Minutes before it reaches your plate, this trout will have been swimming in our special tank. The blue tinge and characteristic bent shape guarantee that this gently poached fish was absolutely fresh when cooked.
From the menu of the Escoffier Restaurant, Culinary Institute of America Amercia
Something was fishy. Too fishy.
An innocent trip to upstate New York embroiled me in spying on the CIA. Not the CIA we know, but the Culinary Institute of America in Hyde Park, this country's largest academic training ground for chefs.
During an afternoon tour of the Culinary Institute the subject of trout tanks first emerged. Our group had done its homework, reading up on the CIA, and one of the women (a wildlife specialist) expressed an interest in seeing the school's famous trout tanks. They used to be in the dining room, our student guide explained, but had been dismantled because they no longer worked.
The focal point of our visit was dinner at the Institute's Escoffier Restaurant, a $19.50 fixed-price meal prepared and served by the students under the direction of the faculty, for which reservations had been necessary over six months in advance.
While the menu listed rare, intriguing preparations, such as Cote d'Agneau Grillee Imam Bayaldi and Poulet Saute Valoise, curiosity forced me to order the truite a bleu, that curled blue poached fish that was touted as just swimming in the tanks we were told were nonexistent.
A quiz to the captain followed: "Is the trout really from your tanks?"
The trout was not blue. It lazed on the plate with no suggestion of a curl. It tasted as if it had retired from swimming several days ago.
I sternly grilled the waiter.
Was this trout live from the tank?
Where were the tanks?
"In the basement."
Had he actually seen them?
"No, only the faculty chef is allowed to go down to the basement to pick up the fish."
How humble, we agreed, to have the chef run up and down the stairs himself for each fish order.
I simmered very gently as I approached the maitre d'hotel, faculty member Curt Nickel. No, he responded, I could not visit the trout tanks in the basement.
I asked him how long they keep fish live in the tanks. He took on a little color, replied that they could be kept quite a while, but with the popularity of trout in the Escoffier Restaurant and for school lessons, they bought and used 200 trout every two or three days. He even gave me the name of the hatchery, again assuring me that my trout at dinner had been fresh from the tanks.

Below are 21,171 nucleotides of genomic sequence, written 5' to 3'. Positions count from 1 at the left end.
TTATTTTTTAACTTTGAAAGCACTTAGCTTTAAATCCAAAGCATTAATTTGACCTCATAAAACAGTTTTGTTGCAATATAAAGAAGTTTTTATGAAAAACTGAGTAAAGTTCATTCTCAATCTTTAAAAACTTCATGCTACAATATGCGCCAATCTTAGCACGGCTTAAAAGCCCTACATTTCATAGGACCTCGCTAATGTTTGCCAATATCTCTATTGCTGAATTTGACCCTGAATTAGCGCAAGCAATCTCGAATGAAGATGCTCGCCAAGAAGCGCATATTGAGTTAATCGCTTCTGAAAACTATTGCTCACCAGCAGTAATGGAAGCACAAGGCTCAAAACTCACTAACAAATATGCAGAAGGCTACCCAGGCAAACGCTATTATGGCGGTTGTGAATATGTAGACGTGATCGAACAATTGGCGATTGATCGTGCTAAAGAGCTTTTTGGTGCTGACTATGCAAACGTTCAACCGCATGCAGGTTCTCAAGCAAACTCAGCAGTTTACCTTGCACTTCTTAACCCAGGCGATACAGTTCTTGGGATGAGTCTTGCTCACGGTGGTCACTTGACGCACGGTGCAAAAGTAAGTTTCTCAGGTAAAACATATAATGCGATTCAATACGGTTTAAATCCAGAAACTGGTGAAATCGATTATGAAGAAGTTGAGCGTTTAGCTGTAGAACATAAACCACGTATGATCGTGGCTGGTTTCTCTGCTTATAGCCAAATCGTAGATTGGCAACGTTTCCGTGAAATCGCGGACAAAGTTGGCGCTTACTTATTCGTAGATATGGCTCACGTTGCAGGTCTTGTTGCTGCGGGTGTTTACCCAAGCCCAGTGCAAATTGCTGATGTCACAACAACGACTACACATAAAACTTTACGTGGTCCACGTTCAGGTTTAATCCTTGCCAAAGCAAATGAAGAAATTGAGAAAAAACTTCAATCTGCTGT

A month later, reporter Steve Banker was interviewing CIA spokesman Bill Primavera on Tapes for Readers for the Canadian Broadcasting Company. At my urging, he threw in a question about trout tanks. "Boy, are you smart," chuckled Primavera, who went on to explain that the CIA did have trout tanks at one time, but no longer. The continuing misinformation on the menu was a matter of economics, of not being able to print altered menus that soon. "We are firm advocates of truth in menu," he announced. "It is all corrected now."
But the menu still reads, "Minutes before it reaches you plate, this trout will have been swimming in our special tank." The Institute member who read the current menu to me over the telephone from the Escoffier Restaurant did say, however, that the trout is not always fresh from the tank. "Sometimes it is, and sometimes it isn't. The tanks have been broken."
She didn't know, but when pressed, specified, "many weeks."
Curt Nickel, however, was still stone-walling. Asked how long the tanks were out of order, he replied, "That I can't say."
"It could be, yes."
Why did he not tell me that the trout were not freshly killed when I asked him in October?
"I was not aware that we did not have live trout."
Now he is, and he suggests that people stay away from the truite au bleu and order trout Bocuse instead.
According to the new director of the CIA, J. Joseph Meng, trout tanks were discontinued in December 1977, and new menus due this month will reflect that fact. Under fire he jettisoned his maitre d'hotel: "It is probably unlikely that he did not know that there weren't live trout, and therefore he was lying. I would be inclined to suspect that he probably knew."
Some of the students knew.
Ira Schwalbe was president of the student council when he graduated last September. He says that the tanks sometimes worked, because he saw live trout in them during the summer. But a good waiter, he added, would know when they were fresh and tell the customers. As for why the other students didn't know or tell, "A lot of it depends on the students. They can get by without getting involved."
The CIA is graduating 72 professional cooks every three weeks, and has a two-year wait for admissions. The graduates are offered an average of four to five jobs, each at salaries averaging $12,000, after they spent $10,000 and two years being educated.
Yet some of them can't or won't tell whether truite au bleu has been made with live fish. Some of them believe in trout tanks they have never seen.
That could be dangerous, because too many restaurant managers or even chefs automatically believe the meat wholesaler who sells them "prime" steaks; they may then face an inspector who will cite them for serving choice steaks when the menu identified them as prime. It is a public offense in some cities -- Washington included -- to call a veal steak a veal cutlet on the menu, or identify potatoes as Idahos if they are from another state.
It would be going too far to see the CIA as sending forth into the kitchens of America a network of trout launderers. Yet during the investigation, one of our own coterie begged as we left the Escoffier Restaurant, "Please don't write this restaurant up badly, because we'll look like such fools to our friends for coming all this way for dinner."
Will the coverups never end?